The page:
By targeting both ICOSL and BAFF, AMG 570 has the potential to achieve superior efficacy in treatment of autoimmune diseases such as SLE and rheumatoid arthritis.
Development of an ICOSL and BAFF bispecific inhibitor AMG 570 for systemic lupus erythematosus treatment.
Clin Exp Rheumatol. 2019 Feb 15;
Authors: Zhang M, Lee F, Knize A, Jacobsen F, Yu S, Ishida K, Miner K, Gaida K, Whoriskey J, Chen C, Gunasekaran K, Hsu H
OBJECTIVES: Systemic lupus erythematous (SLE) is a heterogeneous disease lacking highly effective treatment options. Here we tested if targeting both BAFF and ICOSL has superior efficacy than single target inhibition in the mouse arthritis and lupus models. We also generated AMG 570, an ICOSL and BAFF bispecific inhibitory molecule, for potential treatment of autoimmune diseases such as SLE.
METHODS: Murine BAFF/ICOSL bispecific, combination of BAFF and ICOSL inhibitors or single inhibitor was evaluated in the sheep red blood cell (SRBC) challenge model, mouse collagen induced arthritis (CIA) model, or NZB/NZW lupus models. AMG 570 was tested for human and cyno BAFF and ICOSL binding affinities by Kinexa A. AMG 570 dual target blocking activities was evaluated in human and cyno BAFF and ICOSL mediated B cell and T cell assay, respectively. Pharmacodynamics effect of AMG 570 was evaluated in cynomolgus monkey.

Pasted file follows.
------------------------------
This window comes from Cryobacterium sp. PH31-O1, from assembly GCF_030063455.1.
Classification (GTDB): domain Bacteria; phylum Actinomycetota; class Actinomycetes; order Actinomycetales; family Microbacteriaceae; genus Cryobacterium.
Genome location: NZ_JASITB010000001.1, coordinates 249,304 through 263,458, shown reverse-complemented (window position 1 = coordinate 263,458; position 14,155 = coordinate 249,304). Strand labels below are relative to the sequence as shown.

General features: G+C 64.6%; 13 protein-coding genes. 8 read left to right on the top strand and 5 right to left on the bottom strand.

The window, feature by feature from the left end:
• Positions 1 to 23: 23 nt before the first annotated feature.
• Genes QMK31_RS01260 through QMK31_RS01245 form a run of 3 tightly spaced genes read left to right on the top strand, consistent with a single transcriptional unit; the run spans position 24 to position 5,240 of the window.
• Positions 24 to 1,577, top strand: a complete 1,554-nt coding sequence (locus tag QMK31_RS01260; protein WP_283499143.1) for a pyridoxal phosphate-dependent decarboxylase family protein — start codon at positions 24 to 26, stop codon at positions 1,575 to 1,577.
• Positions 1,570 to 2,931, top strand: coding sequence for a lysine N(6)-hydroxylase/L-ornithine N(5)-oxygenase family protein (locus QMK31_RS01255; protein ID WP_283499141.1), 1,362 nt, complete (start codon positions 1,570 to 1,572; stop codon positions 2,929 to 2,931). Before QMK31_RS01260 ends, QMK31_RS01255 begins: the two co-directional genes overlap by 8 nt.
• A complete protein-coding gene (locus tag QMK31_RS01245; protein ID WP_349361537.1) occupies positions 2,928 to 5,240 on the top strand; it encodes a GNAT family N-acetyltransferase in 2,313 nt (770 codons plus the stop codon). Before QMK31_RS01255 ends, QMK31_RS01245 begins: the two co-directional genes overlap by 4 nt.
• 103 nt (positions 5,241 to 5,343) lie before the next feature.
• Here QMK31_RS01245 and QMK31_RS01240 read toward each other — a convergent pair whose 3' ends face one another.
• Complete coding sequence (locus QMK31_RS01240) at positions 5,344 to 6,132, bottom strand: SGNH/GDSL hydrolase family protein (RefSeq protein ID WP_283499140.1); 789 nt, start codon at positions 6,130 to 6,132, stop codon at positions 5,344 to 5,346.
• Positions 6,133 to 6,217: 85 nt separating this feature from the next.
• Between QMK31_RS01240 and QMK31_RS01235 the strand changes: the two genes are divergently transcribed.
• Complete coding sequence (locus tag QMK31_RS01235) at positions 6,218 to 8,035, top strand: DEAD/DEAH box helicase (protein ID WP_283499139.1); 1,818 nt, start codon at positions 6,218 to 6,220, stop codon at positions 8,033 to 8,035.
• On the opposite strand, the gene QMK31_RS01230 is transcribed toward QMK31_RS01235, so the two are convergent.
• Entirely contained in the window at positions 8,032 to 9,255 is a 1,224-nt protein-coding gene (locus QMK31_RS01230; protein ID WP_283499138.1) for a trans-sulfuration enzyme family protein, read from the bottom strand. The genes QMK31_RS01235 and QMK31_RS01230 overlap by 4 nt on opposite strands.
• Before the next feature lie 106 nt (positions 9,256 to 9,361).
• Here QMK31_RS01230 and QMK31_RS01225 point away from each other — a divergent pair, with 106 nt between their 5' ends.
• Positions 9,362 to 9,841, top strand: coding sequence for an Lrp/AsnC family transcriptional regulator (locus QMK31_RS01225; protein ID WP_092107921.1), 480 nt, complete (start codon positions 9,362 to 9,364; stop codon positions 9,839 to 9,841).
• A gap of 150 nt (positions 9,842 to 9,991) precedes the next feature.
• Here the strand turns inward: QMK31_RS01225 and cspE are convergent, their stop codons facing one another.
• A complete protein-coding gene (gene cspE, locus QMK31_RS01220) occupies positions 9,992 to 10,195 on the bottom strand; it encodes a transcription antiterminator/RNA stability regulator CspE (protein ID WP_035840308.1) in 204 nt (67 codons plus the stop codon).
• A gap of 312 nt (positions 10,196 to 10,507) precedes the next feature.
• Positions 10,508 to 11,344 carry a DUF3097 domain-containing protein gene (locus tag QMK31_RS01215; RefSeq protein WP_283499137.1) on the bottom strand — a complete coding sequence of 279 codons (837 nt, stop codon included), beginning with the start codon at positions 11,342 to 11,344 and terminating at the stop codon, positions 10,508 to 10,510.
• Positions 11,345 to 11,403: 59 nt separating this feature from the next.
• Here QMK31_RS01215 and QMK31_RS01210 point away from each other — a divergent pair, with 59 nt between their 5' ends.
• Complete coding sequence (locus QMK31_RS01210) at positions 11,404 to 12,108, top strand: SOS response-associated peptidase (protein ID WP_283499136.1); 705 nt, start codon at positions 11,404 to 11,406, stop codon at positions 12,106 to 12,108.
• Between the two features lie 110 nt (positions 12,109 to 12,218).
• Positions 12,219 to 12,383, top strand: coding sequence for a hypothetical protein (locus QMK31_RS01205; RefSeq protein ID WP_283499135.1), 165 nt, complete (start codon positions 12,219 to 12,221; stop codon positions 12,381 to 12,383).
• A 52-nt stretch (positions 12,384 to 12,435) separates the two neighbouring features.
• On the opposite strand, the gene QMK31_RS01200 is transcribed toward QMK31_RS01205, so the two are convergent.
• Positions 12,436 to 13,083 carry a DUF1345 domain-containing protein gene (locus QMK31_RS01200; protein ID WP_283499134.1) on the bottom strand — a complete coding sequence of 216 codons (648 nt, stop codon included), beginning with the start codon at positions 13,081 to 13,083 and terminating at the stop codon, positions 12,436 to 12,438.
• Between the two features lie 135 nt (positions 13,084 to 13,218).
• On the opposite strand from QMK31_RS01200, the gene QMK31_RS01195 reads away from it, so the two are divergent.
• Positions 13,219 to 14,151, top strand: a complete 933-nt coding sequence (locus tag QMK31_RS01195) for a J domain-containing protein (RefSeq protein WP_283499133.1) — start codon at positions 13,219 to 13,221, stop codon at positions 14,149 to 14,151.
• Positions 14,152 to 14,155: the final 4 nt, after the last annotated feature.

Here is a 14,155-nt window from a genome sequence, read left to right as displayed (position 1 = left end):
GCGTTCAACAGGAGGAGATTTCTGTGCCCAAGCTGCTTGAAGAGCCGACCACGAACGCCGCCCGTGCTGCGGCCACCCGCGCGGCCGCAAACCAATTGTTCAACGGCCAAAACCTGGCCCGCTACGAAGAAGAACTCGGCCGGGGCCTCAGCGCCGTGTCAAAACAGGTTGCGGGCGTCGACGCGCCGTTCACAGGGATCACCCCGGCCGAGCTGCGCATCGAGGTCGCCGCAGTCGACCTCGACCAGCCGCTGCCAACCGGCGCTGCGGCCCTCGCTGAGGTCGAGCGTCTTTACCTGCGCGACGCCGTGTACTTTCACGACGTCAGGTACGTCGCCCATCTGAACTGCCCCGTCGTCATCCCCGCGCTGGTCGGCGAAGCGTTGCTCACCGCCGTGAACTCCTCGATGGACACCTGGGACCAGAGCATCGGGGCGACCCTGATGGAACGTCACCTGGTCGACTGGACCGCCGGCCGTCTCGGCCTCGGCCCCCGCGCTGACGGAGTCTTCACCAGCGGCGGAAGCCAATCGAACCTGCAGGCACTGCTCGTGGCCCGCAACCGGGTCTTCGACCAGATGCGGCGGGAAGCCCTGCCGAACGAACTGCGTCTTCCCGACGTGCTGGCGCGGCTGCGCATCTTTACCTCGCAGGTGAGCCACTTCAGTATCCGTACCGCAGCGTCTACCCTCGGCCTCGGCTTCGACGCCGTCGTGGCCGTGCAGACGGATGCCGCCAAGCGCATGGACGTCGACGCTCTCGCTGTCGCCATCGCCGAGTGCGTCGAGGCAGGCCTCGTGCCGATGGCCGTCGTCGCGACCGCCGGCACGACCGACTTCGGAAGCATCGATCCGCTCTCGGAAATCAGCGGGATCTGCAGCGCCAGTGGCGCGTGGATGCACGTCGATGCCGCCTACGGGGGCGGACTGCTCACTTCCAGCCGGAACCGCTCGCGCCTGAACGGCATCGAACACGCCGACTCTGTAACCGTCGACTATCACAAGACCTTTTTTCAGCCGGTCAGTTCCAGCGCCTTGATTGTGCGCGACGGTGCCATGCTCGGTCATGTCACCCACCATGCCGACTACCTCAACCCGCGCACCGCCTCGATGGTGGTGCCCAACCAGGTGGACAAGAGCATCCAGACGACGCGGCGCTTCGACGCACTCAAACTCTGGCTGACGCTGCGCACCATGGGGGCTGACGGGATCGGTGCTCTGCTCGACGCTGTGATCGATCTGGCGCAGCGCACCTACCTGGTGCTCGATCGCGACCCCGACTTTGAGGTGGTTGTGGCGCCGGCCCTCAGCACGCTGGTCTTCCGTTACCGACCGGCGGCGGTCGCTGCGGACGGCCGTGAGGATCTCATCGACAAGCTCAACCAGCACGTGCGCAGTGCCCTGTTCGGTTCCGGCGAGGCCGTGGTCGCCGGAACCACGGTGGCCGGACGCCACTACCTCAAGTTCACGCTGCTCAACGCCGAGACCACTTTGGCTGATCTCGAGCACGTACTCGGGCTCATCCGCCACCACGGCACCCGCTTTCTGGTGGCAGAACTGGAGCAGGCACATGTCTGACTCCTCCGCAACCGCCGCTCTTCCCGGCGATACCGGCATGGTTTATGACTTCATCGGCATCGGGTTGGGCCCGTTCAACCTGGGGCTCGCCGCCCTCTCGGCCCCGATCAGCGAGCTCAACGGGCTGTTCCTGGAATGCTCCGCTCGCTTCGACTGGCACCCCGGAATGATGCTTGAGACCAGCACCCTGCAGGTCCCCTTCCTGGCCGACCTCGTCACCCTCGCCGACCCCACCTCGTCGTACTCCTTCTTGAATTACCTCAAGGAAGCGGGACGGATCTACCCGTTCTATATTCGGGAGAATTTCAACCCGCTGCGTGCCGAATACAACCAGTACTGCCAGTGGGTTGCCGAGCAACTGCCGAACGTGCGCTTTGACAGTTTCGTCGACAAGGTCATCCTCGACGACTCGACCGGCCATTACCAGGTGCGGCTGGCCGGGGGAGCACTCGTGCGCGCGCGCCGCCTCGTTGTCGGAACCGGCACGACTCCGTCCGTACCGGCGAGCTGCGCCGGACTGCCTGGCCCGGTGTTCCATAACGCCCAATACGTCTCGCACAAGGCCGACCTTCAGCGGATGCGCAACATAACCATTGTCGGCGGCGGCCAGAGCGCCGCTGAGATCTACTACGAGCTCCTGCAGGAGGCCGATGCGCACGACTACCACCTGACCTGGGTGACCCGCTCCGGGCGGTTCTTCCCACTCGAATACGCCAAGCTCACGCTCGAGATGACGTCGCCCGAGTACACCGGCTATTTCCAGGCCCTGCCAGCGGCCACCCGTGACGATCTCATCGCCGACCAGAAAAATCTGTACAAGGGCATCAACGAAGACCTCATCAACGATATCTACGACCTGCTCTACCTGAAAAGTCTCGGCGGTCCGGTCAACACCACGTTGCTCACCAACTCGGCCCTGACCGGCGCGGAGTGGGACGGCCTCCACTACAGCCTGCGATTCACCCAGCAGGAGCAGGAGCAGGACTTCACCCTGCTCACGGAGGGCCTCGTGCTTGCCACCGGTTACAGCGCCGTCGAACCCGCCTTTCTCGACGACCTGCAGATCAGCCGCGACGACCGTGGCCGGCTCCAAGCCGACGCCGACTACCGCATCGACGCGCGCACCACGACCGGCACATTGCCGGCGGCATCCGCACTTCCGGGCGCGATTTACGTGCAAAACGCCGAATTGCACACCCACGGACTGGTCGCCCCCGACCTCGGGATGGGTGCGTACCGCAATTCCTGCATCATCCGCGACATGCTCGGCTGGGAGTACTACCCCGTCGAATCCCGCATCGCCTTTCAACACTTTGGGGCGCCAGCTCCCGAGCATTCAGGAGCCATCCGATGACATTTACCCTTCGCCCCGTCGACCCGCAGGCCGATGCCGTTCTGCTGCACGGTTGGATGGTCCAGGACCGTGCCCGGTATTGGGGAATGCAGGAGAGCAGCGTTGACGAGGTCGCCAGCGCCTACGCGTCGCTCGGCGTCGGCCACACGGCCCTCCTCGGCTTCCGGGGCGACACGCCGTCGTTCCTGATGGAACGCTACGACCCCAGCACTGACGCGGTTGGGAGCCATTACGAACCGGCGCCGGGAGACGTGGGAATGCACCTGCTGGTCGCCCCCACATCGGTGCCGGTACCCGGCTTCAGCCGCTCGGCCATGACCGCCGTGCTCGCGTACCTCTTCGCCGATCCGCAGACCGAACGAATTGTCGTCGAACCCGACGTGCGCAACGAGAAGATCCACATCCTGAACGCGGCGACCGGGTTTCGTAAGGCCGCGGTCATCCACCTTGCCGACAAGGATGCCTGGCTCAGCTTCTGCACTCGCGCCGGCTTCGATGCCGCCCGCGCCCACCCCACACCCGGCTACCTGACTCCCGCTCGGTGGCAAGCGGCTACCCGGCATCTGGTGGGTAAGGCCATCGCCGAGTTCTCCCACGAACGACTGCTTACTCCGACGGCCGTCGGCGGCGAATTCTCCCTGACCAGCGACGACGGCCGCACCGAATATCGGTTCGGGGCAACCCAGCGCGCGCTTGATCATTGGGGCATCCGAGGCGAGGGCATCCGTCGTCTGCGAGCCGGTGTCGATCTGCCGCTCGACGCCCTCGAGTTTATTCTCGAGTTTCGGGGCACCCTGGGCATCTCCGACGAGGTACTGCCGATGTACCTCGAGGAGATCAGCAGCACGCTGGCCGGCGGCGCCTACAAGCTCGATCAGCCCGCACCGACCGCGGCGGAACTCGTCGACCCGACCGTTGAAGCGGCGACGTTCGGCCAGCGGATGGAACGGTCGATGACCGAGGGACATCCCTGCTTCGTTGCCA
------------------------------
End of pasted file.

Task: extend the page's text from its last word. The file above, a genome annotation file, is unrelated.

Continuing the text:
RESULTS: Treatment with murine ICOSL/BAFF bispecific or combination therapy was more efficacious than single ICOSL or BAFF inhibitor in mouse NZB/NZW lupus model. Dual ICOSL and BAFF inhibition was also more effective in the mouse collagen induced arthritis (CIA) model. AMG 570 was developed as the clinical bispecific lead. AMG 570 inhibits human and cynomolgus monkey ICOSL and BAFF. B cell reduction was observed after AMG 570 treatment in cynomolgus monkeys, consistent with the pharmacological effect of BAFF inhibition.
CONCLUSIONS: By targeting both ICOSL and BAFF, AMG 570 has the potential to achieve superior efficacy in treatment of autoimmune diseases such as SLE and rheumatoid arthritis.
PMID: 30789152 [PubMed – as supplied by publisher]